Laws on violence against women
Any type of violence is illegal. Laws about violence against women give additional support to women and families affected by violence. The most significant laws related to violence against women are the Violence Against Women Act and the Family Violence Prevention and Services Act (FVPSA). Learn more about your protection under each of these laws.
Violence Against Women Reauthorization Act of 2013
The main federal law against violence against women is the Violence Against Women Reauthorization Act of 2013 (PDF, 410 KB). Domestic violence and abuse are already against the law. This law provides services and support for victims of domestic violence and sexual assault.
The direct services provided for individual women by this law include:1
- Free rape exams
- No charge for prosecution or civil protection orders in domestic violence
- Programs to meet the needs of immigrant women and women of different races and ethnicities
- Programs and services for women with disabilities
- Legal aid for survivors of violence
- Services for children and teens
- Protections for victims who are evicted from their homes because of events related to domestic violence or stalking
The Family Violence Prevention and Services Act
The Family Violence Prevention and Services Act (FVPSA) helps victims of domestic violence and their children by providing shelters and resources.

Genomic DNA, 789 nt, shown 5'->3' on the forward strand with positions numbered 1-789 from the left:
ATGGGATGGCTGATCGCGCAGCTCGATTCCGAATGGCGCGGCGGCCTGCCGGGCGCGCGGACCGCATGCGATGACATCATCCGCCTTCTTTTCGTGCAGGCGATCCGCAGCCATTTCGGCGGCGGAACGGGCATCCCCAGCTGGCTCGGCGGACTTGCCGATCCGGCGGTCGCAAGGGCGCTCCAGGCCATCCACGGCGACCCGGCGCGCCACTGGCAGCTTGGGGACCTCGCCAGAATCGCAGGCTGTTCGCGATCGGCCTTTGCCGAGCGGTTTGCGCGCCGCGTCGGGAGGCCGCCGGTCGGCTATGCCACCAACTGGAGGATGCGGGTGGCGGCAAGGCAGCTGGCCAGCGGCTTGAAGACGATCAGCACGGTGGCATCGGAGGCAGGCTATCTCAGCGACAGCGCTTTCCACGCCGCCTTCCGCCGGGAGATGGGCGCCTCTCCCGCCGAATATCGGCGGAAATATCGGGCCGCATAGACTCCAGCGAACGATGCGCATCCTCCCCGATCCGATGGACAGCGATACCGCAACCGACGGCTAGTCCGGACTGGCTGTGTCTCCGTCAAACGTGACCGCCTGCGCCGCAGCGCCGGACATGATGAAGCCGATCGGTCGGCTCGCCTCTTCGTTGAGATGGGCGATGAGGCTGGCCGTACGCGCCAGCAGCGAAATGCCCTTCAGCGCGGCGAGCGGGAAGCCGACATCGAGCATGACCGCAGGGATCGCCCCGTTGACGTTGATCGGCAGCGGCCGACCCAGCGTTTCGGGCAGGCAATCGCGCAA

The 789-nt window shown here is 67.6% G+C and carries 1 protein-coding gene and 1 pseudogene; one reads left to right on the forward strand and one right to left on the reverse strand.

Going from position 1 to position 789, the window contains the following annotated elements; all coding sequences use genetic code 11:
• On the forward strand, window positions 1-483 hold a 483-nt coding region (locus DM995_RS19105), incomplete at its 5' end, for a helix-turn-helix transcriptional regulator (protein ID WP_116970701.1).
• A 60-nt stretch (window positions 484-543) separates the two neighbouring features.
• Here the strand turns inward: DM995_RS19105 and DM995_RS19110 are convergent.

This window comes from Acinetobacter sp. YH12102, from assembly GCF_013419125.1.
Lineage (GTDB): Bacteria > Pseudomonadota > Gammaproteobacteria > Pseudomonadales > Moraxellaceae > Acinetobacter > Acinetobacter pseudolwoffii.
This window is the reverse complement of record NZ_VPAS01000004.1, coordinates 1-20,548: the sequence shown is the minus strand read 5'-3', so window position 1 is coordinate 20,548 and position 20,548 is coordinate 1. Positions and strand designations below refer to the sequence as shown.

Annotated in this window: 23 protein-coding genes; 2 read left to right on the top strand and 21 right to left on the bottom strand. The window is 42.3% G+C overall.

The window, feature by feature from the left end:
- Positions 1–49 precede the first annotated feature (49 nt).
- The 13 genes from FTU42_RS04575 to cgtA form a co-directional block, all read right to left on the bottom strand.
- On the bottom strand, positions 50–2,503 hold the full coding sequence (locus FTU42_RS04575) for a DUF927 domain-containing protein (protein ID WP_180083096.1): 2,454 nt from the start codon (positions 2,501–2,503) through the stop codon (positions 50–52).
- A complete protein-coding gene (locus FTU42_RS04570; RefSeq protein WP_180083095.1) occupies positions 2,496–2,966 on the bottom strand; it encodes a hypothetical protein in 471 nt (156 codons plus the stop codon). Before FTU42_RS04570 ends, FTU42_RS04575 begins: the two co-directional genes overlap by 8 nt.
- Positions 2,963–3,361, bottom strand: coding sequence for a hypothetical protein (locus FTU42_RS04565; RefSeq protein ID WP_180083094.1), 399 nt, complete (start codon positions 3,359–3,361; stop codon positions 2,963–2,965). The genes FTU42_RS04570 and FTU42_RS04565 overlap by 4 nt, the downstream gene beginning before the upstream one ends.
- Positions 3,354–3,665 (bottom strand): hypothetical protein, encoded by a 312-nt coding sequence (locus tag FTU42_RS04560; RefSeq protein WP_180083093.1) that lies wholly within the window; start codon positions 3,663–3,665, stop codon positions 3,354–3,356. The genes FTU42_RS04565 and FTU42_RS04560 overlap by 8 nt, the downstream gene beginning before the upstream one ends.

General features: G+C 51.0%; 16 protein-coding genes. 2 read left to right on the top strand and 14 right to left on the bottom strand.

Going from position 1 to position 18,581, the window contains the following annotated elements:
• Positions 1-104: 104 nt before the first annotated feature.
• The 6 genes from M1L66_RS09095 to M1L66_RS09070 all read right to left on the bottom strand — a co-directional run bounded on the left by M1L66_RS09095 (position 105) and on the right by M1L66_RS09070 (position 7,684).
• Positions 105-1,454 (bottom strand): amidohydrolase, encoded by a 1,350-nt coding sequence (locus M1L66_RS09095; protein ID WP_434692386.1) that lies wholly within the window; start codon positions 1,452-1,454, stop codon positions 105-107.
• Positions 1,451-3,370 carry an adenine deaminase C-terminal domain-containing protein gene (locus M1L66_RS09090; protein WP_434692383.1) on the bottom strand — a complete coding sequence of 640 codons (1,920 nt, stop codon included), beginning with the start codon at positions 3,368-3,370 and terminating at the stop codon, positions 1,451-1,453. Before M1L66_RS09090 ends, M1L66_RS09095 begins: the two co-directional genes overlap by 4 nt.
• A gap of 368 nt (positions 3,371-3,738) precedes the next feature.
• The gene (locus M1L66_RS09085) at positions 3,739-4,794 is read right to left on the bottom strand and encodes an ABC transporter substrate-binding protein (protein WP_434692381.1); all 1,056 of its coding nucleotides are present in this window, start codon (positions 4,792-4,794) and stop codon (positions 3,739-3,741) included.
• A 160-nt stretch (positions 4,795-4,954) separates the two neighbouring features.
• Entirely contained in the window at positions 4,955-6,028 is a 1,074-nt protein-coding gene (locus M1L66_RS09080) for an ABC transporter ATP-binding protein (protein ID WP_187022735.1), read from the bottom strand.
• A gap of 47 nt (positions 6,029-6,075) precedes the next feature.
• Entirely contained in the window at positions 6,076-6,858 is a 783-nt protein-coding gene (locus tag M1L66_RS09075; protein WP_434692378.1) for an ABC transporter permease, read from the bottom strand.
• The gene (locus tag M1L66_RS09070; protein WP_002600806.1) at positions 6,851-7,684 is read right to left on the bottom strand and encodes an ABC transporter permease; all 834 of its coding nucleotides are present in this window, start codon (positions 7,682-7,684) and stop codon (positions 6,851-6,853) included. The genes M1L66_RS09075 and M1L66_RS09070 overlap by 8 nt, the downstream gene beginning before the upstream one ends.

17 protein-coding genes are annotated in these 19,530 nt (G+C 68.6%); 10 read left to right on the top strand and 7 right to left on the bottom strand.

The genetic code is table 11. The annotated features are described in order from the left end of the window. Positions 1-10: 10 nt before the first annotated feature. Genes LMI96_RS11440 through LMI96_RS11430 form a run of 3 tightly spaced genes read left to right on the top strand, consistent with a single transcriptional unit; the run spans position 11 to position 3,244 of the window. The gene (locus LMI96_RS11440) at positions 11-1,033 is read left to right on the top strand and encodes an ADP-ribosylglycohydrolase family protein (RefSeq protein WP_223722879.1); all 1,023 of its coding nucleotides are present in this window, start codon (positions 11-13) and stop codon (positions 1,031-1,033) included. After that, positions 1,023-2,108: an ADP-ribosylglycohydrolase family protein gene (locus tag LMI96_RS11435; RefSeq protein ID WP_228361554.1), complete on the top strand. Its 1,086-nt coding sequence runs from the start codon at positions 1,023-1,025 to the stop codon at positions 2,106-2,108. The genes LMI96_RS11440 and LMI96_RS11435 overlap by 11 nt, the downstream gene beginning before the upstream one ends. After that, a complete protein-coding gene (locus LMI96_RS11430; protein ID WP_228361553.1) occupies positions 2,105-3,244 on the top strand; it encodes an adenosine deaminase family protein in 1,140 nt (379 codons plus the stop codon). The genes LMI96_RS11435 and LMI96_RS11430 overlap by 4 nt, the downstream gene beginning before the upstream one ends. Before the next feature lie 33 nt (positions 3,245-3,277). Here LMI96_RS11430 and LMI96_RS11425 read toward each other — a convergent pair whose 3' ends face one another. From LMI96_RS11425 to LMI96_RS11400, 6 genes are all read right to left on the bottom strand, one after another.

Under the FVPSA, the Administration for Children and Families, part of the U.S. Department of Health and Human Services, funds national, state, and community programs, such as state domestic violence coalitions and the Domestic Violence Resource Network. The Domestic Violence Resource Network includes national resource centers on domestic violence and the National Domestic Violence Hotline (800-799-7233).
Local laws about violence against women
Each community has slightly different laws about violence. But no one ever has the right to hurt you physically. In all communities, you should call 911 if you are in immediate danger. Violence is a criminal act. You must contact the local police to report violence and be protected by the law.
Some communities have outdated or limited local laws about sexual assault. The legal definition of rape in your local community may be slightly different than what you expect. The U.S. Department of Justice (a federal agency) defines rape as “the penetration, no matter how slight, of the vagina or anus with any body part or object, or oral penetration by a sex organ of another person, without the consent of the victim.”2 The federal government uses this legal definition to collect information about rape from local police.
Even though local laws can be slightly different from community to community, do not be afraid to report violence to the police. The police will file a report, which is the start of a legal process to get help and protection under the law.
Did we answer your question about laws against violence against women?
For more information about laws against violence against women, call the OWH Helpline at 1-800-994-9662 or check out the following resources from other organizations:
- Family Violence Prevention and Services Program — Information about the program and the services it offers.
- Stalking Laws — Information from the National Center for Victims of Crime.
- Victim Law — Information from the National Center for Victims of Crime.
- Violence Against Women: Federal Legislation and Regulations — Resource from the U.S. Department of Justice.
- Violence Prevention — Information from the Centers for Disease Control and Prevention.
- National Network to End Domestic Violence. (2013). The Violence Against Women Reauthorization Act of 2013
- U.S. Department of Justice. (2012). An Updated Definition of Rape.